Review: Herzog’s ‘Queen of the Desert’ a royal snoozer

Nicole Kidman, James Franco and Robert Pattinson star in a dreadfully dull would-be epic about the life of Gertrude Bell

Adam Graham
The Detroit News

“Queen of the Desert” is a biopic as dry as the Sahara.

Iconoclastic filmmaker Werner Herzog takes on the life and loves of British explorer, writer and political officer Gertrude Bell, convincingly played by a game Nicole Kidman. But Herzog can’t seem to decide whether he’s making a straight-laced, straight-faced biopic or sending up the idea of such a production; the result is a confounding bore that’s liable to please no one.

Writer-director Herzog picks up with Bell at the turn of the 20th century, and it’s made painfully clear she’s an independent spirit who won’t be held down by traditional gender stereotypes. “You will smile. You will not intimidate the young men with your intelligence,” she is told, and her resulting eye roll is almost as big as the one coming from viewers.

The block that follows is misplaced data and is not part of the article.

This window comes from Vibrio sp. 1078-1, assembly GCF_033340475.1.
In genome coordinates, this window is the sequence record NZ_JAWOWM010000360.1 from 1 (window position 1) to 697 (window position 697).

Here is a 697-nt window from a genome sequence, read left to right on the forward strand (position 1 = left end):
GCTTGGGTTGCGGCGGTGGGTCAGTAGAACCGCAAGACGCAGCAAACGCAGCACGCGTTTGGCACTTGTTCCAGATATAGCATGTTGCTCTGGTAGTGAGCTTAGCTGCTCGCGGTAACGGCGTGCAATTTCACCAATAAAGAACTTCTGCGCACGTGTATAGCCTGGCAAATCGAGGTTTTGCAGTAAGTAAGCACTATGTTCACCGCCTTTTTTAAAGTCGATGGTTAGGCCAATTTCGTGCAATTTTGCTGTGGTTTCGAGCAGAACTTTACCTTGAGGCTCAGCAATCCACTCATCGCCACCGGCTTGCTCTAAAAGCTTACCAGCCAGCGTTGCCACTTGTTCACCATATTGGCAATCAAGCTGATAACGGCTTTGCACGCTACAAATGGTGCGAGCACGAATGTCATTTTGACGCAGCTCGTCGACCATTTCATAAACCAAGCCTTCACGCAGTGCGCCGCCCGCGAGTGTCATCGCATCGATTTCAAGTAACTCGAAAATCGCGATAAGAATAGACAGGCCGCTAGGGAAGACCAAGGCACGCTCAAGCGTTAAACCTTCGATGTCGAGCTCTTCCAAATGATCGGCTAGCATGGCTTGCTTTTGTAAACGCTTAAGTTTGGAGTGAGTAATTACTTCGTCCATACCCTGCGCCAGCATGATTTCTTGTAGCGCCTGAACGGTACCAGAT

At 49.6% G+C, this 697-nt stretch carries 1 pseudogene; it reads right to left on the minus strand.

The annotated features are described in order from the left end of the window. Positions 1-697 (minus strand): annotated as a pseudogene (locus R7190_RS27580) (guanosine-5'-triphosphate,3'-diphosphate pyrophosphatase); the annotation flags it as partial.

Bell makes her way around Persia, Syria and Jordan, breaking down class roles in a series of stiffly staged encounters. She photographs groups of people and travels across gorgeous desert landscapes, questioning her existence in very Herzog-ian fashion. “The deeper I penetrate this mysterious labyrinth, the more I become to know myself,” she says, words you’d much rather here in Herzog’s voice than Kidman’s.

And then there are her men. James Franco shows up as a suitor who wins Bell over with his card trick magic, Damian Lewis plays a British officer whom she falls for and Robert Pattinson pops up playing Lawrence of Arabia.

Despite Kidman’s best efforts, almost nothing clicks on an emotional level, and the movie passes as slowly as sand through an hourglass. At one point, Bell laughably complains, “I’ve got a Roman Empire-sized headache.” You’ll know how she feels.

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‘Queen of the Desert’


Rated PG-13: for brief nudity and some thematic elements

Running time: 112 minutes